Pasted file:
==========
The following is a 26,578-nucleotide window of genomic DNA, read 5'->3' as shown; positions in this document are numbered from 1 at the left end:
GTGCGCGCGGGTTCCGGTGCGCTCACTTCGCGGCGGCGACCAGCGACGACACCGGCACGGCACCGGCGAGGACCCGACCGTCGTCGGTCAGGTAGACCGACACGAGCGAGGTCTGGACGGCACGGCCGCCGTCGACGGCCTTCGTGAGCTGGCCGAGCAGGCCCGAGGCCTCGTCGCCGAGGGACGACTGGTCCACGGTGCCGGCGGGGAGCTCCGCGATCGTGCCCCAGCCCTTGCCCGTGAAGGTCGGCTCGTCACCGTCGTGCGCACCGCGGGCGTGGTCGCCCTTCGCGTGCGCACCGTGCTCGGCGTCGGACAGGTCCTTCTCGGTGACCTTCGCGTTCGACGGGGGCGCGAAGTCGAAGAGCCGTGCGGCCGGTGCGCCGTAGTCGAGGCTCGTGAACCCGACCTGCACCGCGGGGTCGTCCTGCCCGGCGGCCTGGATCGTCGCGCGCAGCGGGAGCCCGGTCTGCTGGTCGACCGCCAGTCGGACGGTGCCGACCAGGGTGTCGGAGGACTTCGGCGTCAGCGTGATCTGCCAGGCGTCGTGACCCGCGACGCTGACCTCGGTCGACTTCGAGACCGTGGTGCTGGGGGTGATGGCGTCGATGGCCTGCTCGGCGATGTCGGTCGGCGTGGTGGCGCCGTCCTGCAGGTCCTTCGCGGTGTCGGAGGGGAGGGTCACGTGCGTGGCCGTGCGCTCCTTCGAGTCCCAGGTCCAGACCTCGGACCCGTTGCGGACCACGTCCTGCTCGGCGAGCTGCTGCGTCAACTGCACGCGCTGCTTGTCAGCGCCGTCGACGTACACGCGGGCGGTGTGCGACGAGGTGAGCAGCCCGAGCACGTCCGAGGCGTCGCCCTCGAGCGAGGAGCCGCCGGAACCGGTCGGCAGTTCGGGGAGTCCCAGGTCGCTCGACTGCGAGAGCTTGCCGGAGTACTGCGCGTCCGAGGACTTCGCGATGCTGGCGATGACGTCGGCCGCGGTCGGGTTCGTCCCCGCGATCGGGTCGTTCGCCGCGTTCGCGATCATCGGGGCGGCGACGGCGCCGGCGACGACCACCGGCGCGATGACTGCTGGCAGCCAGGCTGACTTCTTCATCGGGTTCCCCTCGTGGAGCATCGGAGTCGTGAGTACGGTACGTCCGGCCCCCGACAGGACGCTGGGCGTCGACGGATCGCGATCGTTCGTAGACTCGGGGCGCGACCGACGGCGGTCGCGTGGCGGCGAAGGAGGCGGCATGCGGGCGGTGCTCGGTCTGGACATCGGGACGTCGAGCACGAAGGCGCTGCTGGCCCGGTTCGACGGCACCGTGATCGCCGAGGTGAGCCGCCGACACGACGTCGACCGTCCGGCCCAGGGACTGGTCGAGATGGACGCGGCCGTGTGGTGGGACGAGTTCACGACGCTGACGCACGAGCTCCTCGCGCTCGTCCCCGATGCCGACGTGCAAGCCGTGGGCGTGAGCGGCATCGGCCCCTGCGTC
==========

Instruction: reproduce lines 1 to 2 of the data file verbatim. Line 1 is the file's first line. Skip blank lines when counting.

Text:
The following is a 26,578-nucleotide window of genomic DNA, read 5'->3' as shown; positions in this document are numbered from 1 at the left end:
GTGCGCGCGGGTTCCGGTGCGCTCACTTCGCGGCGGCGACCAGCGACGACACCGGCACGGCACCGGCGAGGACCCGACCGTCGTCGGTCAGGTAGACCGACACGAGCGAGGTCTGGACGGCACGGCCGCCGTCGACGGCCTTCGTGAGCTGGCCGAGCAGGCCCGAGGCCTCGTCGCCGAGGGACGACTGGTCCACGGTGCCGGCGGGGAGCTCCGCGATCGTGCCCCAGCCCTTGCCCGTGAAGGTCGGCTCGTCACCGTCGTGCGCACCGCGGGCGTGGTCGCCCTTCGCGTGCGCACCGTGCTCGGCGTCGGACAGGTCCTTCTCGGTGACCTTCGCGTTCGACGGGGGCGCGAAGTCGAAGAGCCGTGCGGCCGGTGCGCCGTAGTCGAGGCTCGTGAACCCGACCTGCACCGCGGGGTCGTCCTGCCCGGCGGCCTGGATCGTCGCGCGCAGCGGGAGCCCGGTCTGCTGGTCGACCGCCAGTCGGACGGTGCCGACCAGGGTGTCGGAGGACTTCGGCGTCAGCGTGATCTGCCAGGCGTCGTGACCCGCGACGCTGACCTCGGTCGACTTCGAGACCGTGGTGCTGGGGGTGATGGCGTCGATGGCCTGCTCGGCGATGTCGGTCGGCGTGGTGGCGCCGTCCTGCAGGTCCTTCGCGGTGTCGGAGGGGAGGGTCACGTGCGTGGCCGTGCGCTCCTTCGAGTCCCAGGTCCAGACCTCGGACCCGTTGCGGACCACGTCCTGCTCGGCGAGCTGCTGCGTCAACTGCACGCGCTGCTTGTCAGCGCCGTCGACGTACACGCGGGCGGTGTGCGACGAGGTGAGCAGCCCGAGCACGTCCGAGGCGTCGCCCTCGAGCGAGGAGCCGCCGGAACCGGTCGGCAGTTCGGGGAGTCCCAGGTCGCTCGACTGCGAGAGCTTGCCGGAGTACTGCGCGTCCGAGGACTTCGCGATGCTGGCGATGACGTCGGCCGCGGTCGGGTTCGTCCCCGCGATCGGGTCGTTCGCCGCGTTCGCGATCATCGGGGCGGCGACGGCGCCGGCGACGACCACCGGCGCGATGACTGCTGGCAGCCAGGCTGACTTCTTCATCGGGTTCCCCTCGTGGAGCATCGGAGTCGTGAGTACGGTACGTCCGGCCCCCGACAGGACGCTGGGCGTCGACGGATCGCGATCGTTCGTAGACTCGGGGCGCGACCGACGGCGGTCGCGTGGCGGCGAAGGAGGCGGCATGCGGGCGGTGCTCGGTCTGGACATCGGGACGTCGAGCACGAAGGCGCTGCTGGCCCGGTTCGACGGCACCGTGATCGCCGAGGTGAGCCGCCGACACGACGTCGACCGTCCGGCCCAGGGACTGGTCGAGATGGACGCGGCCGTGTGGTGGGACGAGTTCACGACGCTGACGCACGAGCTCCTCGCGCTCGTCCCCGATGCCGACGTGCAAGCCGTGGGCGTGAGCGGCATCGGCCCCTGCGTC